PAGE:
MIL-OSI Australia: Data breach report highlights ransomware and impersonation fraud as concerns

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Source: Australian Attorney General’s Agencies

The latest Notifiable Data Breaches Report highlights how the Office of the Australian Information Commissioner (OAIC) expects entities to prevent and respond to data breaches caused by ransomware and impersonation fraud.

The OAIC received 446 data breach notifications from January to June 2021, with 43% of these breaches resulting from cyber security incidents.

Data breaches arising from ransomware incidents increased by 24%, from 37 notifications last reporting period to 46.

Australian Information Commissioner and Privacy Commissioner Angelene Falk said the increase in ransomware incidents was cause for concern, particularly due to the difficulties in assessing breaches involving ransomware.

“We know from our work and from the Australian Cyber Security Centre that ransomware attacks are a significant cyber threat,” Commissioner Falk said.

“The nature of these attacks can make it difficult for an entity to assess what data has been accessed or exfiltrated, and because of this we are concerned that some entities may not be reporting all eligible data breaches involving ransomware.

“We expect entities to have appropriate internal practices, procedures and systems in place to assess and respond to data breaches involving ransomware, including a clear understanding of how and where personal information is stored across their network.”

The OAIC was notified of a number of data breaches resulting from impersonation fraud, which involves a malicious actor impersonating another individual to gain access to an account, system, network or physical location.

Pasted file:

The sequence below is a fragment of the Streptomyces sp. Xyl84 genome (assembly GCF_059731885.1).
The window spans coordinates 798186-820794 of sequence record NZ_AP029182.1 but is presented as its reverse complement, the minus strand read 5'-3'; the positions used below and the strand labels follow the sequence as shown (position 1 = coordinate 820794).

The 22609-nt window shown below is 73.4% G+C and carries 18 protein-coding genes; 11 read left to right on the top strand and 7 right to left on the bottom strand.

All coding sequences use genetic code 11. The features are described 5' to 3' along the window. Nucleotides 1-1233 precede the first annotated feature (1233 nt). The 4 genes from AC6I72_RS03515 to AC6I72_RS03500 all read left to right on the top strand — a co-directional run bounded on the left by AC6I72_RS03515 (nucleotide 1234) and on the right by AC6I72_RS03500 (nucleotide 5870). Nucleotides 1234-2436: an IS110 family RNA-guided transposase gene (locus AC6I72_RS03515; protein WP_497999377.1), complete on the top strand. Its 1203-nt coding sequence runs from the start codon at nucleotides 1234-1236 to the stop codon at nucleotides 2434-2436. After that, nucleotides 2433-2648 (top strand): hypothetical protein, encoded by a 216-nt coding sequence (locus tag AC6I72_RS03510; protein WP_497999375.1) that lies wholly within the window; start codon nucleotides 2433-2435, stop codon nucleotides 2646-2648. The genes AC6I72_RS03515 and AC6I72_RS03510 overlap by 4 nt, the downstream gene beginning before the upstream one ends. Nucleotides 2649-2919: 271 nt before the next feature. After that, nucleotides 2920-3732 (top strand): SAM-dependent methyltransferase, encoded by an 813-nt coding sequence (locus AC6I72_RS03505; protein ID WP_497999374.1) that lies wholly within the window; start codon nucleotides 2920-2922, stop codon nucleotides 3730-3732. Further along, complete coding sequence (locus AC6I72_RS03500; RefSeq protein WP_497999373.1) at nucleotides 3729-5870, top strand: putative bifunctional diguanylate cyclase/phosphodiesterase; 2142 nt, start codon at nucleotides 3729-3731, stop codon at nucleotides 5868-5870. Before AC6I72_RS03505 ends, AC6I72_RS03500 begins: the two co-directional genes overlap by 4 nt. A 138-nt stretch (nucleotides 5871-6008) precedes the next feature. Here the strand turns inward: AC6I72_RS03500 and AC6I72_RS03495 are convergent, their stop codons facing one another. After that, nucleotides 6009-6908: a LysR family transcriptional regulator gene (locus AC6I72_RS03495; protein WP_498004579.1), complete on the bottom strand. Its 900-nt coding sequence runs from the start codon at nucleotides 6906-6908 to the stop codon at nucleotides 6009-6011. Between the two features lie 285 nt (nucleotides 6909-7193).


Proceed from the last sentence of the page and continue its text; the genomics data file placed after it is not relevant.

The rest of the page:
“The growth of data on the dark web unfortunately means that malicious actors can hold enough personal information to circumvent entities’ ‘know your customer’ and fraud monitoring controls,” Commissioner Falk said.

“We expect entities to notify us when they experience impersonation fraud, where there is a likely risk of serious harm.

“Entities should continually review and enhance their security posture to minimise the growing risk of impersonation fraud.”

Other key findings:

  • Malicious or criminal attacks remain the leading source of data breaches, accounting for 65% of notifications.
  • Data breaches resulting from human error accounted for 30% of notifications, down from 203 to 134.
  • The health sector remains the highest reporting industry sector (19% of all notifications), followed by finance (13%).  
  • The number of notifications varied across the reporting period, ranging from 45 in January – the lowest monthly total since the Notifiable Data Breaches scheme commenced – to 102 in March.
  • 91% of data breaches involved contact information, making it the most common type of personal information involved in data breaches.
  • 93% of data breaches affected 5,000 individuals or fewer, with 65% of breaches affecting 100 individuals or fewer. 44% of breaches affected between 1 and 10 individuals.
  • 72% of entities notified the OAIC within 30 days of becoming aware of an incident that was subsequently assessed to be an eligible data breach.

While human error breaches decreased after a significant increase last reporting period, Commissioner Falk said entities need to remain alert to this risk, particularly the Australian Government where 74% of breaches fell into this category.

“Human error remains a major source of data breaches. Let’s not forget the human factor also plays a role in many cyber security incidents, with phishing being a good example,” she said.

“Organisations can reduce the risk of human error by educating staff about secure information handling practices and putting technological controls in place.” 

Read the Notifiable Data Breaches Report January to June 2021.

The OAIC has released a new Easy English resource on what to do if there is a data breach.

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